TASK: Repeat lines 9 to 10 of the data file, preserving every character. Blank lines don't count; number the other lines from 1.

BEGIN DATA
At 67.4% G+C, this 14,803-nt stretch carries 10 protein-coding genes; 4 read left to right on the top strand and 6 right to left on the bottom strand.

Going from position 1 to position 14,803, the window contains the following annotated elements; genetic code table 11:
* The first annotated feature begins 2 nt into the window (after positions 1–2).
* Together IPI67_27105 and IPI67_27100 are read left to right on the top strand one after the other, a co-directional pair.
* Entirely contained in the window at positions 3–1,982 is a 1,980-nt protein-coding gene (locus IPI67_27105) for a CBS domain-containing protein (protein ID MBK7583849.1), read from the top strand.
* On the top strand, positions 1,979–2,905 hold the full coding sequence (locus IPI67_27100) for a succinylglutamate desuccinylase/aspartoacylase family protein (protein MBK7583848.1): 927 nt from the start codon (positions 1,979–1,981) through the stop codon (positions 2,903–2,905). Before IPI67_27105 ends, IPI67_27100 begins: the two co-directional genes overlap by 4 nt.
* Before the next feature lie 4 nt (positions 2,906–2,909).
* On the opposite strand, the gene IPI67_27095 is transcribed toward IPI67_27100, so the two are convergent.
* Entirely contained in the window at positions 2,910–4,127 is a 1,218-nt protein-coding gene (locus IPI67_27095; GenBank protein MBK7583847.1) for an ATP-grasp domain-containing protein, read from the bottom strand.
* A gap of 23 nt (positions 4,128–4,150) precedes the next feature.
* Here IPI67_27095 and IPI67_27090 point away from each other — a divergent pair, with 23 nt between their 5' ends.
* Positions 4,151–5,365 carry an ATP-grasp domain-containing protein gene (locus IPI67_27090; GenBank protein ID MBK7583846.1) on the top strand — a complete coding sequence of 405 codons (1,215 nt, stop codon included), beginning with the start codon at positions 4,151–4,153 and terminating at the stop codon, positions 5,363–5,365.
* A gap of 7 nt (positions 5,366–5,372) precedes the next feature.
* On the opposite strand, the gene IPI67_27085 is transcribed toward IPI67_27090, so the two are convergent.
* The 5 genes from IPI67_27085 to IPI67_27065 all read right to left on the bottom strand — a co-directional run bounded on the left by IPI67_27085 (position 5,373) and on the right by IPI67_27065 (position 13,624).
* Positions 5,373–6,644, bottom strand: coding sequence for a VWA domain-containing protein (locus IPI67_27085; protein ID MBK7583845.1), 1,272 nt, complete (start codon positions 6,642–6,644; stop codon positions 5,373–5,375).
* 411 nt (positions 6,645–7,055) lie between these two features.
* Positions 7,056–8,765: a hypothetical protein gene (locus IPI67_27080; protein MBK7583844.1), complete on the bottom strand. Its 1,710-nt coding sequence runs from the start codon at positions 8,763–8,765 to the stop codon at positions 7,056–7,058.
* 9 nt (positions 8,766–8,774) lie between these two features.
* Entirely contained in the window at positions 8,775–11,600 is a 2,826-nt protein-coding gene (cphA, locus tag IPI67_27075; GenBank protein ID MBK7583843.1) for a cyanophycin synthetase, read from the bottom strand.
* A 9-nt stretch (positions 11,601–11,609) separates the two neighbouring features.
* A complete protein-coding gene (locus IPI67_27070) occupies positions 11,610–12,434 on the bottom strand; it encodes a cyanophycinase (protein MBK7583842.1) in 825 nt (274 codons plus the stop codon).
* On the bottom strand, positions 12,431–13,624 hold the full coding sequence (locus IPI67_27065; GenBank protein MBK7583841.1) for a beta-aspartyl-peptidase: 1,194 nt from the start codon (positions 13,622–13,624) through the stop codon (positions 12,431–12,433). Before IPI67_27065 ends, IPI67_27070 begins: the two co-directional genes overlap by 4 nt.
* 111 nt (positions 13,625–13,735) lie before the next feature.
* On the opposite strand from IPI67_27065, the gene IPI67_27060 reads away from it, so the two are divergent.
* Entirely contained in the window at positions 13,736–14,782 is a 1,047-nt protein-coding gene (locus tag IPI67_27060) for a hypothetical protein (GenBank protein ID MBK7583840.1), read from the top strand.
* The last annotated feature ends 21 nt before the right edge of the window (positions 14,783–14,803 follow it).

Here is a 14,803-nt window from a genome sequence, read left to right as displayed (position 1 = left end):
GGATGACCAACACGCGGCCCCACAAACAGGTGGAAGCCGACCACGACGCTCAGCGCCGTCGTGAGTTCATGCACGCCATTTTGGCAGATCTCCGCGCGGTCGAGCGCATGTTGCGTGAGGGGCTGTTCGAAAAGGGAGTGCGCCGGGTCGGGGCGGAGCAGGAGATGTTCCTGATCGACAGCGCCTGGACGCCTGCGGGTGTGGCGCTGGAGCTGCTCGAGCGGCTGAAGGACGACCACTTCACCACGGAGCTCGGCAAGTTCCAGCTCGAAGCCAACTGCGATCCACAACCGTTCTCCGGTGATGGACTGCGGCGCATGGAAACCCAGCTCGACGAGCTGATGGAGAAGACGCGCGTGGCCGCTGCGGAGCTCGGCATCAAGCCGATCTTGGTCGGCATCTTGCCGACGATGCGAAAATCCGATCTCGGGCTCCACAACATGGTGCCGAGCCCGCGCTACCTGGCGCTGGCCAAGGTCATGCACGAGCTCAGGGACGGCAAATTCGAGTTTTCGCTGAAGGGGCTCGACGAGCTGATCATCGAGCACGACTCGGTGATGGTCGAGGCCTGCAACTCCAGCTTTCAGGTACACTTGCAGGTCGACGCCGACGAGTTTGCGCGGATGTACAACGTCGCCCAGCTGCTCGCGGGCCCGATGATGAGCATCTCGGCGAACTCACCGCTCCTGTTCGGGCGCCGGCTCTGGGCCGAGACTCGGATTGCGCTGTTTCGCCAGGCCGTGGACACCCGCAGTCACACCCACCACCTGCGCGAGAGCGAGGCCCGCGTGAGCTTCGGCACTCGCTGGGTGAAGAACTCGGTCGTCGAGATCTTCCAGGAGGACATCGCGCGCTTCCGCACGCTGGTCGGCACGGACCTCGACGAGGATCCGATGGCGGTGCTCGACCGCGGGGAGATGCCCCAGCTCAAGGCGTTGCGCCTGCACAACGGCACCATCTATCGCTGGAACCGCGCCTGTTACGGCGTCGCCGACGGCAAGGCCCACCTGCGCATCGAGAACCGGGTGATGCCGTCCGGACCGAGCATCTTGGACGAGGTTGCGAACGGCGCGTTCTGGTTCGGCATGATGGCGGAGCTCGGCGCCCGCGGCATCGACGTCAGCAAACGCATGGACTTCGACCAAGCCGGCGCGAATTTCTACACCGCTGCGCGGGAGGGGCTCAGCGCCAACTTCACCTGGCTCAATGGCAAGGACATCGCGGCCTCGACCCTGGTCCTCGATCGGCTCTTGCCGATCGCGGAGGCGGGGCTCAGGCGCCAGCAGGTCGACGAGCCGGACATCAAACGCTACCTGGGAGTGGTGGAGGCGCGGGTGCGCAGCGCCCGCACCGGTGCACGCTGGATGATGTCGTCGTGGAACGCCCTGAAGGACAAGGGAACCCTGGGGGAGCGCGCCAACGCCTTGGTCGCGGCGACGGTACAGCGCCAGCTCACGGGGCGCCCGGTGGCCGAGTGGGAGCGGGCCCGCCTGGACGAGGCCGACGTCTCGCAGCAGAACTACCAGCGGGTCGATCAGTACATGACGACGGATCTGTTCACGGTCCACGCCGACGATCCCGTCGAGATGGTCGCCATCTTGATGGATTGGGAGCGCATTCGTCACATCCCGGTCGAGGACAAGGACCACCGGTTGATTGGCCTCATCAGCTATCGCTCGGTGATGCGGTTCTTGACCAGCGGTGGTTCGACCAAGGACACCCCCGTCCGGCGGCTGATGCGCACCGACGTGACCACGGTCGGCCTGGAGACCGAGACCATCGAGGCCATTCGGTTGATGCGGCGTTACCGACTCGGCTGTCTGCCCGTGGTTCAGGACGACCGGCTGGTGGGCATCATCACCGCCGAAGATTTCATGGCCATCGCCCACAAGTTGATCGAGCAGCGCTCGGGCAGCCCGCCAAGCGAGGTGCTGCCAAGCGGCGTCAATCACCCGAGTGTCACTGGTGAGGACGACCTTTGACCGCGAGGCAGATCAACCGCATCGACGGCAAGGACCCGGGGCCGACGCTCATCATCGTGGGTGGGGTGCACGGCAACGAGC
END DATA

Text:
* Entirely contained in the window at positions 2,910–4,127 is a 1,218-nt protein-coding gene (locus IPI67_27095; GenBank protein MBK7583847.1) for an ATP-grasp domain-containing protein, read from the bottom strand.
* A gap of 23 nt (positions 4,128–4,150) precedes the next feature.